Spring has been slow, cold and wet this year, which is actually the way it is most years if you live in Switzerland. Of course, at least if you’re me, you forget about it being the case over the winter, so I still manage to get as disappointed every year in April when the rain keeps on falling. Last week therefore brought a nice change for the better, also motivating the lucky owner of this magnificent Rolls-Royce Corniche Convertible to bring it out of the garage where it’s no doubt been sleeping through winter, and allowing me to capture the first street find of 2023!
How do I know it’s slept in the dry over the winter? Well, even though it’s clearly been renovated, and this to an extremely high standard, there is no doubt that this was a car lucky enough to have a meticulous owner who would never leave her outside during the cold season. I’m almost sure the owner has a Range Rover to take him through the dark months, as the two of them would really form an almost ideal pair. Of course, he could have a Cullinan as well, but surely no one with enough taste to renovate a Corniche Cabriolet would buy a Cullinan?
When it was launched in 1971, the Corniche was very appropriately named after the magnificent Haute Corniche, a curvy road stretching from Nice to Monaco on the French Riviera. The automobile (surely you can’t call anything as magnificent simply a car?) became a real long-runner for Rolls Royce. When it was presented, the company had gone over to be owned by the British state, following some not very successful deals involving its flight division. And yet when you see the Corniche, you would never believe it’s been created by anything other than a company awash with cash, such as the opulence it offers its owner. It would be built for all of 24 years until 1995, something today’s car builders can only dream of.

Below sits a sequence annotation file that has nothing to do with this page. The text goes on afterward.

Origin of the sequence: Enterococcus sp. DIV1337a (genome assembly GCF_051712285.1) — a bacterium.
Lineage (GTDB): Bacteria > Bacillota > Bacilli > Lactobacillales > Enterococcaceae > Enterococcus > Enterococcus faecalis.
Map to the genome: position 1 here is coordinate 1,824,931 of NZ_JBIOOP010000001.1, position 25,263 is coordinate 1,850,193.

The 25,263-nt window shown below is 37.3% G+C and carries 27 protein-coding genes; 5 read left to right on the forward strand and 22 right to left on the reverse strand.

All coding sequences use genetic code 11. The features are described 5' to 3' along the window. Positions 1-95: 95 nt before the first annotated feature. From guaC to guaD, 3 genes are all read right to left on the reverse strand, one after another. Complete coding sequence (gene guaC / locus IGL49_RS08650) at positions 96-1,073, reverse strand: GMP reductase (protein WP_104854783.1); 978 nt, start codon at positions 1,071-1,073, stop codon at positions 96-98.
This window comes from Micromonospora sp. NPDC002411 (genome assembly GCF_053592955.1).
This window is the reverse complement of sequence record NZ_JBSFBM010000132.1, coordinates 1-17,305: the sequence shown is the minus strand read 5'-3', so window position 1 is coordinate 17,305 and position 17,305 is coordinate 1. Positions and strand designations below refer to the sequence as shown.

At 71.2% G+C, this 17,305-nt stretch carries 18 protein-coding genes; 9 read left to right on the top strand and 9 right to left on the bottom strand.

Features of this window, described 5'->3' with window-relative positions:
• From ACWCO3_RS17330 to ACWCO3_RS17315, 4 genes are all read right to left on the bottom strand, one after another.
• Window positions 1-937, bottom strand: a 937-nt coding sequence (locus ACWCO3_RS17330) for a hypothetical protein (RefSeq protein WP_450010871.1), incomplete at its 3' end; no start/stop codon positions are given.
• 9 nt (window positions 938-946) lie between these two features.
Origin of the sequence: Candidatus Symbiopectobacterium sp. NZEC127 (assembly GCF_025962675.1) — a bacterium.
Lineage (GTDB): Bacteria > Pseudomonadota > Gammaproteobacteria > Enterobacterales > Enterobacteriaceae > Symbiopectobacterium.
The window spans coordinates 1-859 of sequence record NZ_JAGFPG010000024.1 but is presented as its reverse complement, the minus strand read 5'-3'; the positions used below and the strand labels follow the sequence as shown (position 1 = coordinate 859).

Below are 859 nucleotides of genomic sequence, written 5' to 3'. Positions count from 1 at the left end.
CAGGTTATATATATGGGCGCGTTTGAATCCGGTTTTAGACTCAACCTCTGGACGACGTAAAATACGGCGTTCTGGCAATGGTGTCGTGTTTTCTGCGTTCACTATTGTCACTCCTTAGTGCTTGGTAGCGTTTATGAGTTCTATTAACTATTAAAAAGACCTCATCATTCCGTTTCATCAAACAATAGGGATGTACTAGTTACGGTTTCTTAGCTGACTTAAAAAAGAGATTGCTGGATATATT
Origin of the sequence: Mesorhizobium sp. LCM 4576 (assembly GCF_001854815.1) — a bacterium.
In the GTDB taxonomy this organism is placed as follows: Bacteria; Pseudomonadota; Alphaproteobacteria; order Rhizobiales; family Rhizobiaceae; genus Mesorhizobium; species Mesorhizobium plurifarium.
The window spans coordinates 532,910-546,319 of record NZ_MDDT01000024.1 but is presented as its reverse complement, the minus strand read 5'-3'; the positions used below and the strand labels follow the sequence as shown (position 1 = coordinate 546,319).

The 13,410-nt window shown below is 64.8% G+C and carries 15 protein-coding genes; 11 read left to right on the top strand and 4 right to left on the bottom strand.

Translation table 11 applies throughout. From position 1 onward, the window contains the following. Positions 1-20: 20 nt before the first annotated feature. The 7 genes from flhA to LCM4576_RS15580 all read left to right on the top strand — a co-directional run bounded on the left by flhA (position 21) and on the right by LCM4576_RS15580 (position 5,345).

This dark blue beauty with its (no doubt new) cognac hood and interior is a Mk III, meaning it was built sometime between 1989 and 1993. That means it has the updated interior, as can be seen notably on the center console, but still the 3-speed automatic gearbox (a fourth speed would come with the fourth series), and about 200 hp from its 6.75 litre V8. Of course this was the period when Rolls wouldn’t divulge the exact power output, rather referring to it as “sufficient”. It certainly was for the way you’re supposed to drive a Corniche, but by modern standards, 200 hp for a car that weighed close to 2500 kg really isn’t much to write home about.
However Rolls was of course right. You don’t need more power when driving a Corniche, and certainly not the convertible version. It’s a car that fits best along the road it was named after, arriving in Monaco as the sun sets over the Mediterranean in time for a an early supper at the Café de Paris before trying your luck at the Casino. It’s perhaps the ultimate symbol of British blue-bloodedness but above all, to me it’s one of the most beautiful cars ever built. Given the money this owner has invested to keep it in a shape very close to new, I hope we have a sunny and long summer to look forward to!